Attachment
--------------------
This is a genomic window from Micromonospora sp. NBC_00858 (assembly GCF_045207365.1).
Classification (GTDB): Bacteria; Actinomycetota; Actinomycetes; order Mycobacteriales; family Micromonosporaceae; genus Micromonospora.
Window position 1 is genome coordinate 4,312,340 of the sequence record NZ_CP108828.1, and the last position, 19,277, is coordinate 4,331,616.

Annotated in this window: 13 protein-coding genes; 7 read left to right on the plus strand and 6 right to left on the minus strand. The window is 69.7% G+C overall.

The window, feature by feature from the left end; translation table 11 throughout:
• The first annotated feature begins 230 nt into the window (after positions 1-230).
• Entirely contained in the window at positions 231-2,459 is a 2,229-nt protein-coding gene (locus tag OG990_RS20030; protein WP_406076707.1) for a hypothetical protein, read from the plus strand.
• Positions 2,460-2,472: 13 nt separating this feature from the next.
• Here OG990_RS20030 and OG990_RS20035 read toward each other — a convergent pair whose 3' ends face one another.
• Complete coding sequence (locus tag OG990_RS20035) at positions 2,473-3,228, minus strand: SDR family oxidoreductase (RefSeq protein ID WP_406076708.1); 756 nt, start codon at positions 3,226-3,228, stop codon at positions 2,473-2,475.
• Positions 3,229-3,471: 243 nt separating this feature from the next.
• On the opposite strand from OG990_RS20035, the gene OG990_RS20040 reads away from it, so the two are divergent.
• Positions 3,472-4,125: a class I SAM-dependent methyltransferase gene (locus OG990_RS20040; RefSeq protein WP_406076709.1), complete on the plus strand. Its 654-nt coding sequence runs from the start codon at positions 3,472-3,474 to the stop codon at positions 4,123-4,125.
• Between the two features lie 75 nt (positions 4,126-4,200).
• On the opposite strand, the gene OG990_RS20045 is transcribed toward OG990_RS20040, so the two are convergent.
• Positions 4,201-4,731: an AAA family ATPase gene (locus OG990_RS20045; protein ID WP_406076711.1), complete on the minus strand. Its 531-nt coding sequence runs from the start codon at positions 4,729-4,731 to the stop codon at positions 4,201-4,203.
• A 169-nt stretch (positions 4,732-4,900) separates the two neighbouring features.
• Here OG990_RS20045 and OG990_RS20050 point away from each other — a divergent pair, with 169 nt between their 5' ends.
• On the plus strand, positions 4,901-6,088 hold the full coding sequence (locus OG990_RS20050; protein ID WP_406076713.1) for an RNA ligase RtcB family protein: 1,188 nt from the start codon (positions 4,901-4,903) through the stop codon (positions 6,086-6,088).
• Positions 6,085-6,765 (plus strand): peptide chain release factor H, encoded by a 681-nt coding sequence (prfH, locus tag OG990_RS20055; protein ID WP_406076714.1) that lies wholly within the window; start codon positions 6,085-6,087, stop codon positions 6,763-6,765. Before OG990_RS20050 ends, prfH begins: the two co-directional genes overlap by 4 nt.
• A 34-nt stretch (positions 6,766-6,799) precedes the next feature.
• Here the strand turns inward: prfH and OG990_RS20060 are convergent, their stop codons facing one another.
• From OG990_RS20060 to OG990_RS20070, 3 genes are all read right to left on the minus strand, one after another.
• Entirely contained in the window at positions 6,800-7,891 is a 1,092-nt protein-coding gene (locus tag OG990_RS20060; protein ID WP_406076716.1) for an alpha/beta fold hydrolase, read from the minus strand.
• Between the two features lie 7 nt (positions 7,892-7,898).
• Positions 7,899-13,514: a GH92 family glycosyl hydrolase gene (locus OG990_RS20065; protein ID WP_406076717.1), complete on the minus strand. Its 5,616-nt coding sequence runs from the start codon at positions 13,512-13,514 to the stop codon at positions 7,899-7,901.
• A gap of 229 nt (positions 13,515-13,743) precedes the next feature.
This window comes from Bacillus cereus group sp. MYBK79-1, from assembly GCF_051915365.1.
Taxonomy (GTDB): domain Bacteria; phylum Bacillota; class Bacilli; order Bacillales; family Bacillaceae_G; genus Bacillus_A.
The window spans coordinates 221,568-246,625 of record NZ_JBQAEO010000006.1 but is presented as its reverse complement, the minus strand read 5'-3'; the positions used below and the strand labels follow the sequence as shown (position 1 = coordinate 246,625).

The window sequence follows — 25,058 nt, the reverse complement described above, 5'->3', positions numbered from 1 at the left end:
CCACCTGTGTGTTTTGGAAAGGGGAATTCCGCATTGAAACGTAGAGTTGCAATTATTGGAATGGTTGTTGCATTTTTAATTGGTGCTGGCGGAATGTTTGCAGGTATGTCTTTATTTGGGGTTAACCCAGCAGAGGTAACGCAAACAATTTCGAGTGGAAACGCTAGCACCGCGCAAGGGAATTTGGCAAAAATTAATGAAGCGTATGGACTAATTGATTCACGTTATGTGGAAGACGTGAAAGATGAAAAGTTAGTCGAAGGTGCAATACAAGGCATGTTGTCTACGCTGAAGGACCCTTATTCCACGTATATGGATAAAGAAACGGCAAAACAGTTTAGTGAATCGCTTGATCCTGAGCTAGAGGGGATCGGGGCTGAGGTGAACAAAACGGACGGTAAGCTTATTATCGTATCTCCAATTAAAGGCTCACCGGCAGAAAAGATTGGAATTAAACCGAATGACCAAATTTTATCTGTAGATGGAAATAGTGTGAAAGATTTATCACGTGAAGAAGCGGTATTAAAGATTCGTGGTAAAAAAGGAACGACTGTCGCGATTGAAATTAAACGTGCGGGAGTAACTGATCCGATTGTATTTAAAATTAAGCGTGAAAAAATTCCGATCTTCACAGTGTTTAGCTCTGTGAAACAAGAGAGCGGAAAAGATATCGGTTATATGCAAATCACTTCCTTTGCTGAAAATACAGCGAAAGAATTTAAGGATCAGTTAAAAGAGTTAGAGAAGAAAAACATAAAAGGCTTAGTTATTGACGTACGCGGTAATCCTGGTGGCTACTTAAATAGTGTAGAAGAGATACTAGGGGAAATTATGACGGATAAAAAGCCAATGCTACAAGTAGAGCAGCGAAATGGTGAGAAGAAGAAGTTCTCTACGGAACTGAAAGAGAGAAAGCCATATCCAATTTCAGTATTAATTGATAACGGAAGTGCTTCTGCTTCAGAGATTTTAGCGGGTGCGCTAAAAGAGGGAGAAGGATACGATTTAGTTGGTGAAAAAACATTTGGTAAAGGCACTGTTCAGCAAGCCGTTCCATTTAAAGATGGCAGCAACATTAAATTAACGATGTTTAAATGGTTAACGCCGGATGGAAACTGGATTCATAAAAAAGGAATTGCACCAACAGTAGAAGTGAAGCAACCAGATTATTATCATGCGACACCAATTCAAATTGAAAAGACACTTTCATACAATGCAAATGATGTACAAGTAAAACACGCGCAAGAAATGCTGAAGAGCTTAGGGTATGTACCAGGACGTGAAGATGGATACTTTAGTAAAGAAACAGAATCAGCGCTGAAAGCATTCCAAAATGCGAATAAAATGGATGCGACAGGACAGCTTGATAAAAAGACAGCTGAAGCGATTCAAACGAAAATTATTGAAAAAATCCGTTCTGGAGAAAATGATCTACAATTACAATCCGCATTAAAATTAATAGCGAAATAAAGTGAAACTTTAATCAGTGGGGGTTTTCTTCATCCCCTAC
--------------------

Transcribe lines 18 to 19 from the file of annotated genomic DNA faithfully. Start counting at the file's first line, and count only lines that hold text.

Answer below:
• Here OG990_RS20045 and OG990_RS20050 point away from each other — a divergent pair, with 169 nt between their 5' ends.
• On the plus strand, positions 4,901-6,088 hold the full coding sequence (locus OG990_RS20050; protein ID WP_406076713.1) for an RNA ligase RtcB family protein: 1,188 nt from the start codon (positions 4,901-4,903) through the stop codon (positions 6,086-6,088).